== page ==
2022 Prospect Rankings

Baseball America released their Top 100 prospects list which had Korey Lee had #70 and Jeremy Pena at #72.

The bottom organizations in terms of # of players in the Top 100:


Hey, they’re at the top!

BP’s list is up. Only Peña made the cut, but they rank him 16th overall.

While that is tough to look at, I see it as evidence of a well-run organization. World Series appearances are so rare that the expenditure of prospects to increase the chances of such an appearance makes total sense. After manufacturing 3 appearances in the last 5 years, expecting anything different with our prospect rankings seems unreasonable. This is how I choose to “process” this information anyways…


And when you divide a Top 100 by 30 MLB clubs that would be an average of 3.3 per team then the number of 2 isn’t so far off.

RHP Hunter Brown one of the players listed in the paywalled article which noted his strong finish at SL this past season (6 games, 2.36 ERA, 1.12 WHIP, 26.2 IP, 30 K). So the organization with 3 of the top 115 prospects in the game at least per BA.

Nothing that hasn’t been covered before in other talk about Houston’s farm system, but a decent and concise look at five of the top prospects:

No Astros on Keith Law’s Top 100 Prospects list.

In a separate article, Law answers the always-asked question “who just missed the list?” by laying out the next 15. Catcher Korey Lee was his #101 prospect. His defense and contact are what get him on the list, but light power keeps him from being ranked higher.

FWIF, you can infer from this that Lee has leapfrogged Jeremy Peña and Hunter Brown in Law’s personal rankings and that neither Peña nor Brown are in Law’s top 115.

Law’s rankings aren’t worth printing out to wipe my ass with.

The only evaluations I take seriously (aside from the fine people here, of course) are the folks over at Crawfish Boxes/Astros Future, if only because they actually follow Houston’s minor leagues.

I’ve like Kiley McDaniel’s work as well. Beyond that, eh.

Keith Law released his Top 20 Astros Prospect rankings today and the article I thought was a good read…

  1. C Korey Lee
  2. SS Jeremy Pena
  3. RHP Hunter Brown
  4. SS/OF Pedro Leon
  5. RHP Forrest Whitley
  6. RHP Alex Santos
  7. SS Christian Gonzalez
  8. RHP Misael Tamarez
  9. OF Colin Barber
  10. OF/3B Tyler Whitaker
  11. 3B Joe Perez
  12. RHP Shawn Dubin
  13. OF Jordan Brewer
  14. RHP Peter Solomon
  15. RHP Tyler Ivey
  16. C Yainer Diaz
  17. RHP Jaime Melendez
  18. OF Alex McKenna
  19. OF Wilyer Abreu
  20. OF Corey Julks

Interesting. A few quick thoughts (haven’t read the article yet, but will probably do so at lunch):

  • Enmanuel Valdez should be on this list
  • Dauri Lorenzo should be on this list
  • think this is the first time I’ve seen both Cristian Gonzalez and Misael Tamerez in the Top 10
  • Joe Perez is a Top 10 prospect
  • Yainer Diaz should be ranked higher than #16
  • Freudis Nova, for all his disappointment, deserves consideration over Corey Julks and Jordan Brewer

In the article Law stated that Lee was ranked 101.

I heard that from Cabrera

Pretty surprised to not see Jonathan Bermudez. Bermudez has a solid minor league career and performed very well at AA and AAA in 2021 from, both from an ERA (AAA: 3.06) and a K/BB (AAA: 40/13 in 32.1 innings) perspective and the Astros thought enough of him to protect him on the 40-man. They’ll keep him stretched out as a starter in AAA, but I’d say he’s a good bet to see some major league bullpen time in 2022. Even if Law doesn’t think the guy has a high ceiling, he should probably still crack the back of that list or at least make the “others of note” section.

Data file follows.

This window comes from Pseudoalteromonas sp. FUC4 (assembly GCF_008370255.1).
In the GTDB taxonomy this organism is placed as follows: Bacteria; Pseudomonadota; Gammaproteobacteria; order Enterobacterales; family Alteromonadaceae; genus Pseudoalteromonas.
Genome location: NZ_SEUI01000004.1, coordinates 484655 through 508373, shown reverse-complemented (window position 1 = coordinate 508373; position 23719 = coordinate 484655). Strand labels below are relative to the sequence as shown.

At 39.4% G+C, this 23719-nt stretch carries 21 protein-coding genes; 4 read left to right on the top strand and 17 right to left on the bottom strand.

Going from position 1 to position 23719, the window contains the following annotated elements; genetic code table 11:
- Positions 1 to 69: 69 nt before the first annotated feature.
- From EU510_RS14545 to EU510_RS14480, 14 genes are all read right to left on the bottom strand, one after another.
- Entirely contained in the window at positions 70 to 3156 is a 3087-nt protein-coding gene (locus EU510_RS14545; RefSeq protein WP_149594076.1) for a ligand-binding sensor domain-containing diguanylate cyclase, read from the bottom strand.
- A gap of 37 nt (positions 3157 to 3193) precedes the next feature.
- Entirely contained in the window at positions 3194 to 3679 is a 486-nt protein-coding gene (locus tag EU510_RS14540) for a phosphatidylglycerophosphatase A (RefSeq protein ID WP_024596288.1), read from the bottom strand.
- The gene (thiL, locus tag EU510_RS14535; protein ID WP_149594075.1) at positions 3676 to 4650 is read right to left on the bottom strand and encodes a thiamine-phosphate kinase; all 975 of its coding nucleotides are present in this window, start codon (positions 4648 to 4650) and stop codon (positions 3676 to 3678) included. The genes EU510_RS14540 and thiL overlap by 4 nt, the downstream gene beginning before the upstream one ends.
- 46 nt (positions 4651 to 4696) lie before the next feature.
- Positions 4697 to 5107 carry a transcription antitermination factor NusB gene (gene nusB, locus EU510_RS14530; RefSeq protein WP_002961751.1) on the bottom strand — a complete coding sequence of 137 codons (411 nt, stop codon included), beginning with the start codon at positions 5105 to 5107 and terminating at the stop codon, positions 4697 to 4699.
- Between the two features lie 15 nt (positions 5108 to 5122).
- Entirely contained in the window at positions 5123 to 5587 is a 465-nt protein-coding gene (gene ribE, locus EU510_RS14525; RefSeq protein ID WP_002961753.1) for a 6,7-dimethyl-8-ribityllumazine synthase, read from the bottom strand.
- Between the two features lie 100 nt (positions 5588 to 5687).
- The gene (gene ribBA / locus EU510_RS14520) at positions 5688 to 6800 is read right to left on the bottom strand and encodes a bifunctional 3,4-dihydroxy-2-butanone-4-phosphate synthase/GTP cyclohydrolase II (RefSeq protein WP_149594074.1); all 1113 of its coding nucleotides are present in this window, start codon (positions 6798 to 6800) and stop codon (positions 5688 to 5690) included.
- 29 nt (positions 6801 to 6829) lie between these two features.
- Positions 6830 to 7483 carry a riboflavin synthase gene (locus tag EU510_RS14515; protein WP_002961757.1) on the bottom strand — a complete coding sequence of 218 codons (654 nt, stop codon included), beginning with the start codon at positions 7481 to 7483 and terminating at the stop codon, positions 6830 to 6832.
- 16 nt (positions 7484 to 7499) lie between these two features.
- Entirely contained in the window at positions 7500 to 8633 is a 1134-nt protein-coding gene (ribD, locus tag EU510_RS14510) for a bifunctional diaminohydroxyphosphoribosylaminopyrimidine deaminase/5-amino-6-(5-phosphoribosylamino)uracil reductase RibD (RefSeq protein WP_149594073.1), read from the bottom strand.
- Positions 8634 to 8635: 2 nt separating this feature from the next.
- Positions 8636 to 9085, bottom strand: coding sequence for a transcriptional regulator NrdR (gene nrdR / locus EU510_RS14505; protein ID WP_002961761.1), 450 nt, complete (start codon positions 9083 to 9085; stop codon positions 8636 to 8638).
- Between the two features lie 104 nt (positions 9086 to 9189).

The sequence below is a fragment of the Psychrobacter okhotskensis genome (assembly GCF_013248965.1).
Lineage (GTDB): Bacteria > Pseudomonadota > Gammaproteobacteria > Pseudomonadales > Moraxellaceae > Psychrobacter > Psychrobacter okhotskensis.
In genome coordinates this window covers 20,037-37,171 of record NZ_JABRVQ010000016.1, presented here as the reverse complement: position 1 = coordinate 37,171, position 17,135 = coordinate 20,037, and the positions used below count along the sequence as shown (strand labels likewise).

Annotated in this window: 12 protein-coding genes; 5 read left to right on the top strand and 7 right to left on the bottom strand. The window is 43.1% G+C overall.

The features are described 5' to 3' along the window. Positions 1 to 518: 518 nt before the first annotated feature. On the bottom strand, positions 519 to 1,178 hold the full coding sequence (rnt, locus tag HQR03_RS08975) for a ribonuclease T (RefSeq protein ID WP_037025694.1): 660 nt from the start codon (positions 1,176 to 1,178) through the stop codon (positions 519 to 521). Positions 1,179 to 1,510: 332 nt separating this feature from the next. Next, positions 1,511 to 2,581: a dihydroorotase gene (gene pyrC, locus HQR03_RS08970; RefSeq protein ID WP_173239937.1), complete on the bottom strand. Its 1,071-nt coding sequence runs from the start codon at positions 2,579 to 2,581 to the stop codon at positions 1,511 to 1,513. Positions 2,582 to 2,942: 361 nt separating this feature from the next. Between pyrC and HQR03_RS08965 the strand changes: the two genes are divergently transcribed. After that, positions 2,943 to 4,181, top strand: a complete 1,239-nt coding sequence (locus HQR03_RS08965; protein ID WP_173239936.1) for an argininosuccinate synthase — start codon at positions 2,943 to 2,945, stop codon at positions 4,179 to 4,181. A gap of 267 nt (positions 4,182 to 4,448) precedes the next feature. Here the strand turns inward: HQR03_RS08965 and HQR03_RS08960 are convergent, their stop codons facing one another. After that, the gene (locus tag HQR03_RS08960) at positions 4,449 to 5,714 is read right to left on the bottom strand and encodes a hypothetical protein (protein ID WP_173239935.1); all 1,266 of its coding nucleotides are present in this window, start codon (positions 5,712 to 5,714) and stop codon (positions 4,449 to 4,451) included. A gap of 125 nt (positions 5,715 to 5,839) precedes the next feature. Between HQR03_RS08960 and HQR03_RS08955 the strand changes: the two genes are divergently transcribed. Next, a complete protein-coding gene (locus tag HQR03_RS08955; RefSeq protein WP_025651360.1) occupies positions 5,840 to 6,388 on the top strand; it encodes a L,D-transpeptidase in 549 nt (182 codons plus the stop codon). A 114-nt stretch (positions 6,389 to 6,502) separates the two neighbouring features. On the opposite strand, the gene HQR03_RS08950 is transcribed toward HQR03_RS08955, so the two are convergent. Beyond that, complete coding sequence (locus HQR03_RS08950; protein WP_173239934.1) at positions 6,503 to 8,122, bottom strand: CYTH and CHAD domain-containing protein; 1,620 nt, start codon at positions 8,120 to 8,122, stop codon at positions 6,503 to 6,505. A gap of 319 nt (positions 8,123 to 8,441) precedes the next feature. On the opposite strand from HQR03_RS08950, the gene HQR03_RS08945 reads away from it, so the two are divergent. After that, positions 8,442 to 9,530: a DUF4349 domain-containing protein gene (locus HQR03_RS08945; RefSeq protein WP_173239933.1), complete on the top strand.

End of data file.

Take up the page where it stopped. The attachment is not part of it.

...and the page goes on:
But also, Law thinks Yuli is “a bad first baseman,” so you’ve got to have a salt lick on hand when reading his evaluations.

Agreed about Bermudez (and thanks for the reminder - knew I was forgetting someone in my points above). Anyone whom the organization thinks enough of protect from the Rule 5 draft deserves to be on a top prospect listing.

I don’t know if Law is trying to be contrarian or original, but it seems like there are always guys you see elsewhere who are left off his lists, ranked too high, or ranked too low. Reading his commentary is interesting inasmuch as it’s someone talking about the Astros’ minor leagues. But it’s not something I take too seriously.

I always love prospect lists for the sole reason of learning certain prospects exist.

This year’s edition: Misael Tamarez

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Fangraphs out today with their Top 100 list with Jeremy Pena at #30, Hunter Brown at #95 and Korey Lee at #97.

There are writeups on all 3 players which are very interesting reads.

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So how did Julks hit .297/.369/.545 over the back half of his 2021 system at CC and go from org player to making Laws’ top Astros prospects list? This article by Jake Kaplan talks about how the Astros re-tooled his swing in the middle of the season by putting him on the development list for three weeks and sending him to WPB for intense individual instruction. Asst GM Pete Putila is quoted in the article as saying: “He’s one of our biggest, strongest guys in the system. (He’s) very athletic. But with his swing, he just wasn’t getting the power production that we thought he could achieve.” Once in Florida, Julks was coached to get his lower half more into his swing which resulted in increasing pop for him and in turn a .914 OPS in the second half versus a .732 OPS in the first half. Will be interesting to see how this carries over for the 26 year old in 2022 at AAA Sugar Land.

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